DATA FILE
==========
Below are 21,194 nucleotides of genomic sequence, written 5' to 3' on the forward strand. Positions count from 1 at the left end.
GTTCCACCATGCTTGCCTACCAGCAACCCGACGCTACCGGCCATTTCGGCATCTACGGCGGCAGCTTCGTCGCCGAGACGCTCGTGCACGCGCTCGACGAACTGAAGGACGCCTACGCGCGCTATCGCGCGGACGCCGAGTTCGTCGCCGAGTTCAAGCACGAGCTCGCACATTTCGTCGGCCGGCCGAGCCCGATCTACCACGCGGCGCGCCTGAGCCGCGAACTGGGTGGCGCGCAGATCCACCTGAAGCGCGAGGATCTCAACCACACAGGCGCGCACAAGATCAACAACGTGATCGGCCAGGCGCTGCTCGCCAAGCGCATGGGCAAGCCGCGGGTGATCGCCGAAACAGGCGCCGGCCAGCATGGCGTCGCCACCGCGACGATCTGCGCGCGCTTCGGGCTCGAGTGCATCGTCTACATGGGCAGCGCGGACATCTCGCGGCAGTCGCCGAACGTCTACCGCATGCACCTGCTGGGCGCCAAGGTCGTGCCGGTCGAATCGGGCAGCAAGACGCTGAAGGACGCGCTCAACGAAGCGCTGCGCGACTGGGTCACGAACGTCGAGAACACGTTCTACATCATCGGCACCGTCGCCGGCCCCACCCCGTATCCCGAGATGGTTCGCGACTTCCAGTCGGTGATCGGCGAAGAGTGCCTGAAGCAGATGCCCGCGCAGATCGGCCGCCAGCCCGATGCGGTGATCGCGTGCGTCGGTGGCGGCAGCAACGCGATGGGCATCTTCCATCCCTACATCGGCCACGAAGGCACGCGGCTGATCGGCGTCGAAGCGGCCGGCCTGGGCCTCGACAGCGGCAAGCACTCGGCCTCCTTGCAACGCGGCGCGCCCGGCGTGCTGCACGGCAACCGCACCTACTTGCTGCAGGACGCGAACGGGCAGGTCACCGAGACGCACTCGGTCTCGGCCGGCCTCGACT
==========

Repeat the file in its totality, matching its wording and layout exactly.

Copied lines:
Below are 21,194 nucleotides of genomic sequence, written 5' to 3' on the forward strand. Positions count from 1 at the left end.
GTTCCACCATGCTTGCCTACCAGCAACCCGACGCTACCGGCCATTTCGGCATCTACGGCGGCAGCTTCGTCGCCGAGACGCTCGTGCACGCGCTCGACGAACTGAAGGACGCCTACGCGCGCTATCGCGCGGACGCCGAGTTCGTCGCCGAGTTCAAGCACGAGCTCGCACATTTCGTCGGCCGGCCGAGCCCGATCTACCACGCGGCGCGCCTGAGCCGCGAACTGGGTGGCGCGCAGATCCACCTGAAGCGCGAGGATCTCAACCACACAGGCGCGCACAAGATCAACAACGTGATCGGCCAGGCGCTGCTCGCCAAGCGCATGGGCAAGCCGCGGGTGATCGCCGAAACAGGCGCCGGCCAGCATGGCGTCGCCACCGCGACGATCTGCGCGCGCTTCGGGCTCGAGTGCATCGTCTACATGGGCAGCGCGGACATCTCGCGGCAGTCGCCGAACGTCTACCGCATGCACCTGCTGGGCGCCAAGGTCGTGCCGGTCGAATCGGGCAGCAAGACGCTGAAGGACGCGCTCAACGAAGCGCTGCGCGACTGGGTCACGAACGTCGAGAACACGTTCTACATCATCGGCACCGTCGCCGGCCCCACCCCGTATCCCGAGATGGTTCGCGACTTCCAGTCGGTGATCGGCGAAGAGTGCCTGAAGCAGATGCCCGCGCAGATCGGCCGCCAGCCCGATGCGGTGATCGCGTGCGTCGGTGGCGGCAGCAACGCGATGGGCATCTTCCATCCCTACATCGGCCACGAAGGCACGCGGCTGATCGGCGTCGAAGCGGCCGGCCTGGGCCTCGACAGCGGCAAGCACTCGGCCTCCTTGCAACGCGGCGCGCCCGGCGTGCTGCACGGCAACCGCACCTACTTGCTGCAGGACGCGAACGGGCAGGTCACCGAGACGCACTCGGTCTCGGCCGGCCTCGACT